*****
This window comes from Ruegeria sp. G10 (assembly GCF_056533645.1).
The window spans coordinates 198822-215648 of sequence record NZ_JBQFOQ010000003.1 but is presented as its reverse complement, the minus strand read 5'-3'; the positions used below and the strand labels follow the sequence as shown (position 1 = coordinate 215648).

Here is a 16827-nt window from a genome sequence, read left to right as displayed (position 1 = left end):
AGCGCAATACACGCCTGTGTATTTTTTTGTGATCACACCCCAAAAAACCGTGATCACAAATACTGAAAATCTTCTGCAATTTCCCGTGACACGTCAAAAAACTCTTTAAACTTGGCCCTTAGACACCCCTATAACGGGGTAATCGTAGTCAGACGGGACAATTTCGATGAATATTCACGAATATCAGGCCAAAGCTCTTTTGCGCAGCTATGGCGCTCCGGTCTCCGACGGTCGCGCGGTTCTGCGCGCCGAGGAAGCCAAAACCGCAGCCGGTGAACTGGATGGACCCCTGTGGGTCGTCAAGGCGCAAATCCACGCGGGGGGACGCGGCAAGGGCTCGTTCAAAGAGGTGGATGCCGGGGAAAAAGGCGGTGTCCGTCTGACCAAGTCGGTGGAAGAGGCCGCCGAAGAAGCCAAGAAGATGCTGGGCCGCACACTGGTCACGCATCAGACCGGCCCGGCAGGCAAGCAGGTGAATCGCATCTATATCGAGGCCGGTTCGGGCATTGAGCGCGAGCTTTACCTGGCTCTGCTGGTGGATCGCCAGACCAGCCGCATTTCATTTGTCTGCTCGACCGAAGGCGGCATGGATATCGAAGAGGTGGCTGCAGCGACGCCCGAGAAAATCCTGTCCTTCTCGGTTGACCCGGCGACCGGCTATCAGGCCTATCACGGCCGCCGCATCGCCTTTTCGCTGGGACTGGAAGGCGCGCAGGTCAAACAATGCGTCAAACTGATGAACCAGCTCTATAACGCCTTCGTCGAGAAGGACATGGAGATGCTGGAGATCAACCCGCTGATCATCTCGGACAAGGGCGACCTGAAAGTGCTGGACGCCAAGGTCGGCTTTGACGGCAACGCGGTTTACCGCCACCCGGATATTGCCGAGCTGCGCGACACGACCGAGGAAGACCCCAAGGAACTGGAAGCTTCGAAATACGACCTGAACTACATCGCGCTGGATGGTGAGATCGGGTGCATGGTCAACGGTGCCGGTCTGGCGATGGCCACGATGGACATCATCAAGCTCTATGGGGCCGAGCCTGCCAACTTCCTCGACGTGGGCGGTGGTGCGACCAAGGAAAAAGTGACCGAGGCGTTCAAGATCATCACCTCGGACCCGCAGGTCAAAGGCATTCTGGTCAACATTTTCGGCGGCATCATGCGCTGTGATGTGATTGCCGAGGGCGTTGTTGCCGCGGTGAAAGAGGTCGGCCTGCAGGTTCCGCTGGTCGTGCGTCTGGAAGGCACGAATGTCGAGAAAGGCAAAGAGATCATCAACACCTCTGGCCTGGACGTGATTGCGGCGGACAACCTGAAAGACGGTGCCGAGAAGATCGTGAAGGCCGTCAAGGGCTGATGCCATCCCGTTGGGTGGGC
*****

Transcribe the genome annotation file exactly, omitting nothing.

This window comes from Ruegeria sp. G10 (assembly GCF_056533645.1).
The window spans coordinates 198822-215648 of sequence record NZ_JBQFOQ010000003.1 but is presented as its reverse complement, the minus strand read 5'-3'; the positions used below and the strand labels follow the sequence as shown (position 1 = coordinate 215648).

Here is a 16827-nt window from a genome sequence, read left to right as displayed (position 1 = left end):
AGCGCAATACACGCCTGTGTATTTTTTTGTGATCACACCCCAAAAAACCGTGATCACAAATACTGAAAATCTTCTGCAATTTCCCGTGACACGTCAAAAAACTCTTTAAACTTGGCCCTTAGACACCCCTATAACGGGGTAATCGTAGTCAGACGGGACAATTTCGATGAATATTCACGAATATCAGGCCAAAGCTCTTTTGCGCAGCTATGGCGCTCCGGTCTCCGACGGTCGCGCGGTTCTGCGCGCCGAGGAAGCCAAAACCGCAGCCGGTGAACTGGATGGACCCCTGTGGGTCGTCAAGGCGCAAATCCACGCGGGGGGACGCGGCAAGGGCTCGTTCAAAGAGGTGGATGCCGGGGAAAAAGGCGGTGTCCGTCTGACCAAGTCGGTGGAAGAGGCCGCCGAAGAAGCCAAGAAGATGCTGGGCCGCACACTGGTCACGCATCAGACCGGCCCGGCAGGCAAGCAGGTGAATCGCATCTATATCGAGGCCGGTTCGGGCATTGAGCGCGAGCTTTACCTGGCTCTGCTGGTGGATCGCCAGACCAGCCGCATTTCATTTGTCTGCTCGACCGAAGGCGGCATGGATATCGAAGAGGTGGCTGCAGCGACGCCCGAGAAAATCCTGTCCTTCTCGGTTGACCCGGCGACCGGCTATCAGGCCTATCACGGCCGCCGCATCGCCTTTTCGCTGGGACTGGAAGGCGCGCAGGTCAAACAATGCGTCAAACTGATGAACCAGCTCTATAACGCCTTCGTCGAGAAGGACATGGAGATGCTGGAGATCAACCCGCTGATCATCTCGGACAAGGGCGACCTGAAAGTGCTGGACGCCAAGGTCGGCTTTGACGGCAACGCGGTTTACCGCCACCCGGATATTGCCGAGCTGCGCGACACGACCGAGGAAGACCCCAAGGAACTGGAAGCTTCGAAATACGACCTGAACTACATCGCGCTGGATGGTGAGATCGGGTGCATGGTCAACGGTGCCGGTCTGGCGATGGCCACGATGGACATCATCAAGCTCTATGGGGCCGAGCCTGCCAACTTCCTCGACGTGGGCGGTGGTGCGACCAAGGAAAAAGTGACCGAGGCGTTCAAGATCATCACCTCGGACCCGCAGGTCAAAGGCATTCTGGTCAACATTTTCGGCGGCATCATGCGCTGTGATGTGATTGCCGAGGGCGTTGTTGCCGCGGTGAAAGAGGTCGGCCTGCAGGTTCCGCTGGTCGTGCGTCTGGAAGGCACGAATGTCGAGAAAGGCAAAGAGATCATCAACACCTCTGGCCTGGACGTGATTGCGGCGGACAACCTGAAAGACGGTGCCGAGAAGATCGTGAAGGCCGTCAAGGGCTGATGCCATCCCGTTGGGTGGGC